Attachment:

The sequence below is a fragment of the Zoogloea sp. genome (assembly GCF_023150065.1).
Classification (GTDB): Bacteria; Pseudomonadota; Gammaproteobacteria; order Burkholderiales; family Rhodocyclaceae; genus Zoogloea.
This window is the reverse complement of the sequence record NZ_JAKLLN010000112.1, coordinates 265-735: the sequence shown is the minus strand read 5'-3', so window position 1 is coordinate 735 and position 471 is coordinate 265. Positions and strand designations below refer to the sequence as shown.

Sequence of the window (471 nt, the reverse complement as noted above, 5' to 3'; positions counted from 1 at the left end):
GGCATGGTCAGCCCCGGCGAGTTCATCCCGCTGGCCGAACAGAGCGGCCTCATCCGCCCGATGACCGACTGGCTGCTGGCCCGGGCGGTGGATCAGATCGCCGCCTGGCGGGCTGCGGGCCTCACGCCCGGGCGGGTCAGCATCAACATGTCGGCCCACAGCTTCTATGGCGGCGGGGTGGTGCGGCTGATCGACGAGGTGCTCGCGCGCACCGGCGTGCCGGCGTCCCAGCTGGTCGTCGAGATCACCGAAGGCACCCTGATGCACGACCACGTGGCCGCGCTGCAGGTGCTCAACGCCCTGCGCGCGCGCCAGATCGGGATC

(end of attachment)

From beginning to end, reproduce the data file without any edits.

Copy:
The sequence below is a fragment of the Zoogloea sp. genome (assembly GCF_023150065.1).
Classification (GTDB): Bacteria; Pseudomonadota; Gammaproteobacteria; order Burkholderiales; family Rhodocyclaceae; genus Zoogloea.
This window is the reverse complement of the sequence record NZ_JAKLLN010000112.1, coordinates 265-735: the sequence shown is the minus strand read 5'-3', so window position 1 is coordinate 735 and position 471 is coordinate 265. Positions and strand designations below refer to the sequence as shown.

Sequence of the window (471 nt, the reverse complement as noted above, 5' to 3'; positions counted from 1 at the left end):
GGCATGGTCAGCCCCGGCGAGTTCATCCCGCTGGCCGAACAGAGCGGCCTCATCCGCCCGATGACCGACTGGCTGCTGGCCCGGGCGGTGGATCAGATCGCCGCCTGGCGGGCTGCGGGCCTCACGCCCGGGCGGGTCAGCATCAACATGTCGGCCCACAGCTTCTATGGCGGCGGGGTGGTGCGGCTGATCGACGAGGTGCTCGCGCGCACCGGCGTGCCGGCGTCCCAGCTGGTCGTCGAGATCACCGAAGGCACCCTGATGCACGACCACGTGGCCGCGCTGCAGGTGCTCAACGCCCTGCGCGCGCGCCAGATCGGGATC